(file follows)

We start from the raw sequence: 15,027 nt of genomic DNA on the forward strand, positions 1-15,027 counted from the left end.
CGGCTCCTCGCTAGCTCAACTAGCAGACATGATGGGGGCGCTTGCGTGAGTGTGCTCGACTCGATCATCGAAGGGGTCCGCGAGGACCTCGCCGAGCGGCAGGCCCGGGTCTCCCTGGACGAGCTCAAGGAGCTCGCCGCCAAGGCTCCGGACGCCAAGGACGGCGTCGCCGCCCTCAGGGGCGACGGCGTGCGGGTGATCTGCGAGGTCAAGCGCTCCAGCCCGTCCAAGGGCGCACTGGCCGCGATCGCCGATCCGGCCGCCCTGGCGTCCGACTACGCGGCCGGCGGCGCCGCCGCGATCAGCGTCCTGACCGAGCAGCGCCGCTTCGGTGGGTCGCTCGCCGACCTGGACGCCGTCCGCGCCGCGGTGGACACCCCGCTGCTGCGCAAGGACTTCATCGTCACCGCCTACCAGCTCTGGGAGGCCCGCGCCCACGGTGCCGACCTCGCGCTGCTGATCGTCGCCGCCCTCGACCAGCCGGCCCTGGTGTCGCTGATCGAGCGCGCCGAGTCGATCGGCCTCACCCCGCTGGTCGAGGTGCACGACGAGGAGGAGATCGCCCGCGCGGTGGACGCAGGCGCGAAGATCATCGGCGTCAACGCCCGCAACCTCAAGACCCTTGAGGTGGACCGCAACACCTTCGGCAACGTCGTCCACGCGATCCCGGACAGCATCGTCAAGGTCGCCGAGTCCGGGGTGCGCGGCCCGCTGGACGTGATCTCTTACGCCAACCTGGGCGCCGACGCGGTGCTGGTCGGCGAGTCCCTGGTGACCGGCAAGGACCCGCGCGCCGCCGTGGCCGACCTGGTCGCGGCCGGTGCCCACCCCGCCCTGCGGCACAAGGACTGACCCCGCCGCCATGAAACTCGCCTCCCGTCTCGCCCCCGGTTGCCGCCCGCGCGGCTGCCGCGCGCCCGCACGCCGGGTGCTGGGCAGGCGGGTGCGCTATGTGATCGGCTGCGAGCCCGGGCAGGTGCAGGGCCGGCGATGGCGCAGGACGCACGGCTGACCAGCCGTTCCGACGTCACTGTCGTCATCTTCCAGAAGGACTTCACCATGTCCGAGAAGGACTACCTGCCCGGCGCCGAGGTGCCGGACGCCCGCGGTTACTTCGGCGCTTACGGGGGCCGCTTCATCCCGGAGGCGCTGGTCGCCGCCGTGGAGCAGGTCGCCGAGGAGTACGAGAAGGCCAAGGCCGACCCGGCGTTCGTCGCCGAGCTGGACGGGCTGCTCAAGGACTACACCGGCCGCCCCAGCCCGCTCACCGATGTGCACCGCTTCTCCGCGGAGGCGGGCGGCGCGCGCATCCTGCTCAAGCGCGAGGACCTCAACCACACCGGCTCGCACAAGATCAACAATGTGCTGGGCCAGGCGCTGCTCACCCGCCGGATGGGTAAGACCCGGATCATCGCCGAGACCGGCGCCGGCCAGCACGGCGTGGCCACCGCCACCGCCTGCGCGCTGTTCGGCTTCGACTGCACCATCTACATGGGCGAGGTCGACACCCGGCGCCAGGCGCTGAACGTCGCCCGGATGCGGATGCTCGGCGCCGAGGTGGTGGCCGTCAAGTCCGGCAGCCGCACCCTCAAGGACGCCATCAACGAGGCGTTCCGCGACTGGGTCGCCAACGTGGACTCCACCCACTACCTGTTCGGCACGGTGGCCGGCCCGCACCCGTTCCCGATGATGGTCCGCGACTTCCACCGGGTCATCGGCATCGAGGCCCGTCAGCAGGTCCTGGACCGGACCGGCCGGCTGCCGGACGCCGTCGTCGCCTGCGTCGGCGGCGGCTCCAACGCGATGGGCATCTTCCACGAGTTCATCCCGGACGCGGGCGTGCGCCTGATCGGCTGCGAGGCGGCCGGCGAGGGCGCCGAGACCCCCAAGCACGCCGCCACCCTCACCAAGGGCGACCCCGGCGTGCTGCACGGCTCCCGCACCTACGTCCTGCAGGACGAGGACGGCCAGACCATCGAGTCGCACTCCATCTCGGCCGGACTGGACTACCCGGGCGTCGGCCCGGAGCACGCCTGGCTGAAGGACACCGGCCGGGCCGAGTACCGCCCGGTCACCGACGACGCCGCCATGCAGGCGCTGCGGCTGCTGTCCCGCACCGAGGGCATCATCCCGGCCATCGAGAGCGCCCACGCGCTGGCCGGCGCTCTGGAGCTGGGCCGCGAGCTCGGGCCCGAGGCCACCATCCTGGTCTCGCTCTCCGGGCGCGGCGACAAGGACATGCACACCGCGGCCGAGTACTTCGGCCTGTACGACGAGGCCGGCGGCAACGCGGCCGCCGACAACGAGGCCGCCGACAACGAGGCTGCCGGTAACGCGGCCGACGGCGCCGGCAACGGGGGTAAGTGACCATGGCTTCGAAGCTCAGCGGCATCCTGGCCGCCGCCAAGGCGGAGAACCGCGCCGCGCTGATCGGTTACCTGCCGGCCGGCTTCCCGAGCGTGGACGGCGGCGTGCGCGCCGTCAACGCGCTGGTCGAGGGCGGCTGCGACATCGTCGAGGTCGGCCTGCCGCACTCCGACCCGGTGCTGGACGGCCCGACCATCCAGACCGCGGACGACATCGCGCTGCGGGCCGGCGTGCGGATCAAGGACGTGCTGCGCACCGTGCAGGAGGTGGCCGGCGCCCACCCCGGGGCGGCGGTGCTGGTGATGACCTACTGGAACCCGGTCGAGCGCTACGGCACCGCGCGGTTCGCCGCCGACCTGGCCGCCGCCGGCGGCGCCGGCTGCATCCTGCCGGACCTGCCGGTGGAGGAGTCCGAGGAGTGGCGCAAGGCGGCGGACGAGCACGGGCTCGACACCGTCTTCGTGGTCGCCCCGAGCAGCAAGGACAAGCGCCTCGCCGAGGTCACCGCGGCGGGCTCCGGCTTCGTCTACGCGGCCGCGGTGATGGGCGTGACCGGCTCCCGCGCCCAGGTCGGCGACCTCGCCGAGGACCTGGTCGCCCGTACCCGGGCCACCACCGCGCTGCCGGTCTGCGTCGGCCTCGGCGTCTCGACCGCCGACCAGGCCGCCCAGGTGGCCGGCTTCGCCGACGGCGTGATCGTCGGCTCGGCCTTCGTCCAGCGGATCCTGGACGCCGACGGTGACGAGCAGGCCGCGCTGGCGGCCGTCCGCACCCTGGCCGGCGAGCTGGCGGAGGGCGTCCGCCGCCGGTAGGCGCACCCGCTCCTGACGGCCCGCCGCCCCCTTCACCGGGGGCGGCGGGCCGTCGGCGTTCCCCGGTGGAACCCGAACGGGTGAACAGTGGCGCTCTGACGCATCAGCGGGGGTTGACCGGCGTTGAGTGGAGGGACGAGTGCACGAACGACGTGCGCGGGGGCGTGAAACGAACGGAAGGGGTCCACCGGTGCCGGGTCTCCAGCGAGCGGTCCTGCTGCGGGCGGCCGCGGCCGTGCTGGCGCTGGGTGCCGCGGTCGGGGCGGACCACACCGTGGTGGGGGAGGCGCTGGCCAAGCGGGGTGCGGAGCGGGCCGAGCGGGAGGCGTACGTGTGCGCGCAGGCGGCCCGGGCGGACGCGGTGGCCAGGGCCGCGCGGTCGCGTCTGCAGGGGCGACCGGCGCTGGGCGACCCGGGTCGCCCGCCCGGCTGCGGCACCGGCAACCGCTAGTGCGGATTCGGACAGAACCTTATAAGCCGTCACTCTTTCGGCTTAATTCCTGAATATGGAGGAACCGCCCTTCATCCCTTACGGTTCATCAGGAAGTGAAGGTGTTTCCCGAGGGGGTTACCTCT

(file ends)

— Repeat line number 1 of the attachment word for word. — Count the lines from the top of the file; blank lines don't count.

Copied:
We start from the raw sequence: 15,027 nt of genomic DNA on the forward strand, positions 1-15,027 counted from the left end.